Saturday, April 21, 2018

Celebrating the 400th anniversary of the King James Bible

July 22, 2011  
Filed under Articles


The first English Bibles were hand-written by John Wycliffe and the Lollards in the 1380s.

Johann Guttenberg began printing Bibles in Latin during the 1450s

From 1497 to1519, Oxford professor John Colet began translating the Greek texts into English for his students, and later read them to parishioners at St Paul’s Cathedral in London. This was so well received that the Cathedral was filled to capacity.

Erasmus published a Latin – Greek parallel New Testament, with a fresh translation of the Latin in 1516, which demonstrated how corrupt the Latin translations had become.

William Tyndale had to flee England in 1524 over his attempts to produce an English Bible. During his exile, Wycliffe translated and published dozens of New Testaments that were smuggled into England. However, he was betrayed by a friend, caught and burned at the stake in 1536. His last words being a prayer: “Lord, open the King of England’s eyes.”

That prayer was answered in 1539 when Archbishop Cranmer commissioned a student of Tyndale, Myles Coverdale, to produce the Great Bible, which was authorized and funded by by the same King, Henry VIII who had Tyndale executed, just three years earlier. The Coverdale Bible was the first English Bible authorized for public use.

The Geneva Bible was published in 1560, and it incorporated some 90% of Tyndale’s Bible, and was the first to incorporate numbered verses. The Geneva Bible was quite popular by the time the King James Bible was commissioned and influenced it considerably. It has been noted that about 80% of Tyndale’s translation eventually made its way into the King James Version.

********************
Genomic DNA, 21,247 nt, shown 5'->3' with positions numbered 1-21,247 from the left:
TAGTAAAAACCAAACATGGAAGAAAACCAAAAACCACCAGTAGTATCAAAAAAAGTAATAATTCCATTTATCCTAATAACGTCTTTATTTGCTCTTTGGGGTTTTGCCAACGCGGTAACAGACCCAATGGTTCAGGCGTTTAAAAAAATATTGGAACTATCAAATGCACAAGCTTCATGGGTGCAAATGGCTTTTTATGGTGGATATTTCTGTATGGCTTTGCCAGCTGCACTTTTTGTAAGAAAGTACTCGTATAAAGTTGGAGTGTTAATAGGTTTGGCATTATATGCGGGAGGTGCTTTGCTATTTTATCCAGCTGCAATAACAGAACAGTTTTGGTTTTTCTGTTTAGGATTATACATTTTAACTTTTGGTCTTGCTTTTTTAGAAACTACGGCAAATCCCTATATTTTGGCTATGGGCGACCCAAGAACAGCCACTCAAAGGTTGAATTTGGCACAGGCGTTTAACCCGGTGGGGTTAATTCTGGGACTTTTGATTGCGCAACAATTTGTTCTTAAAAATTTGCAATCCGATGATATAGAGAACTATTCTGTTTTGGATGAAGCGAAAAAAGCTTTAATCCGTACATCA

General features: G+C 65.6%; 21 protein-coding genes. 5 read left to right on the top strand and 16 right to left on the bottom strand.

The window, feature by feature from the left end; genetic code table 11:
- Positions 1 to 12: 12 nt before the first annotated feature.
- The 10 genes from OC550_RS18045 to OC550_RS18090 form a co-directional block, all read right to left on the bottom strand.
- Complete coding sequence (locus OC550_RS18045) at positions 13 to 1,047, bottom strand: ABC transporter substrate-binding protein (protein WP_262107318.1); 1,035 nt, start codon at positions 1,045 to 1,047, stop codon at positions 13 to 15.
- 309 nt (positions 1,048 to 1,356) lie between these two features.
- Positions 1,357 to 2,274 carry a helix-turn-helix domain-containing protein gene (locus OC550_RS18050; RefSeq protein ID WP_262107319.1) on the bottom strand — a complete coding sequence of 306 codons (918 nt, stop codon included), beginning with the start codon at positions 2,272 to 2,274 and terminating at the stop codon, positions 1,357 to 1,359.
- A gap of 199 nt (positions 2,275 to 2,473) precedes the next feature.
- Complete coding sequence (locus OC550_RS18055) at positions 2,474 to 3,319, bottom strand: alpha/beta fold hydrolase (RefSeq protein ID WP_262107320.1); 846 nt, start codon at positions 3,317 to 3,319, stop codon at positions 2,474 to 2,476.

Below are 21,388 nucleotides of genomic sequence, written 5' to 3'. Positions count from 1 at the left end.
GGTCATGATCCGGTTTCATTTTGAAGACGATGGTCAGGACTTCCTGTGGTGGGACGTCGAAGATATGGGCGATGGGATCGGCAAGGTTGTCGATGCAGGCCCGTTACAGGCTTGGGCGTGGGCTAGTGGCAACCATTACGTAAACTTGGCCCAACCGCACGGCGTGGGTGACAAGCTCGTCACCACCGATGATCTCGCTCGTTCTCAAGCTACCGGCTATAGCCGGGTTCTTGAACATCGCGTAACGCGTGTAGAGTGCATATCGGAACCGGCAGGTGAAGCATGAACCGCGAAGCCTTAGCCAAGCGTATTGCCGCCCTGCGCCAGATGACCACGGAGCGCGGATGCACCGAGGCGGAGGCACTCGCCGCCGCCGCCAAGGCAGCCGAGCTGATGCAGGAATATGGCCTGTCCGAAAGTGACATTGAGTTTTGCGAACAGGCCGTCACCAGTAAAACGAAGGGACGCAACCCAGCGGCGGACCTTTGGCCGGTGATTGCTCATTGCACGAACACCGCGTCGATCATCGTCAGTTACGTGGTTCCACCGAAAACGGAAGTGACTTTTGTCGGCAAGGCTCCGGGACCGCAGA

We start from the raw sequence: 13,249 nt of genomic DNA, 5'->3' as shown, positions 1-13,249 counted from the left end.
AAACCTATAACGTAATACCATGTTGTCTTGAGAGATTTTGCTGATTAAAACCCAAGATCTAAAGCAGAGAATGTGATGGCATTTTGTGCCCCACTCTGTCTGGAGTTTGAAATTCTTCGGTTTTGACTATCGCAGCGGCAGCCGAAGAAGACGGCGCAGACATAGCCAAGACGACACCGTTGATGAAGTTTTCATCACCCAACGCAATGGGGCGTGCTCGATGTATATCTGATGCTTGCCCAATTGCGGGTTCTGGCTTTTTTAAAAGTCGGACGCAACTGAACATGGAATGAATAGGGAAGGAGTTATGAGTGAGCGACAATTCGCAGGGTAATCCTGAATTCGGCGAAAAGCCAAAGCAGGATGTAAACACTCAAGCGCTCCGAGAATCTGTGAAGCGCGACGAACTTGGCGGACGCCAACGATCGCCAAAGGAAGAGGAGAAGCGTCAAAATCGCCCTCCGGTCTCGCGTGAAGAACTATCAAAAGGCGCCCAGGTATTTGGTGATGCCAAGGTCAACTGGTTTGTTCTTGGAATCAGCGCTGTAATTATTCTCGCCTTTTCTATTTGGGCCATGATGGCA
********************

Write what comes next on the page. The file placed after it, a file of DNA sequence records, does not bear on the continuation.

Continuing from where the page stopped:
Upon the death of Elizabeth I (1603), James VI of Scotland became James I of England. King James commissioned 50 scholars to produce a new Authorized Bible. Their research lasted from 1605-1606; the Bible was carefully assembled over the following two years, and went to press in 1610.

The 17th Century in England saw the production of the King James Bible, the Book of Common Prayer, and the plays of William Shakespeare.

In 1789, the Church of England spread to the United States, and eventually all around the world. It is known world-wide as the Anglican Communion, with approximately 80 million members. Hence, “St. James’ Anglican Cathedral.”

Daisy Hay writing a review for the Guardian/Daily Observer on Gordon Campbell’s 2010 commemorative work,“Bible: The Story of the King James Version” noted the following humorous anecdotes:

Matthew Pilkington who did not like the Authorized Bible, published “Remarks upon several passages of scripture.” 1759.

For example –

Ezekiel 13:18 – King James Version

And say, Thus saith the Lord GOD; Woe to the women that sew pillows to all armholes, and make kerchiefs upon the head of every stature to hunt souls! Will ye hunt the souls of my people, and will ye save the souls alive that come unto you?

Compared to –

Ezekiel 13:18 – New International Version

and say, ‘This is what the Sovereign LORD says: Woe to the women who sew magic charms on all their wrists and make veils of various lengths for their heads in order to ensnare people. Will you ensnare the lives of my people but preserve your own?

Gordon Campbell also noted that drunken typesetters printed “Parable of the Vineyard” as “Parable of the Vinegar.”


Click here to read more about the King James Bible.

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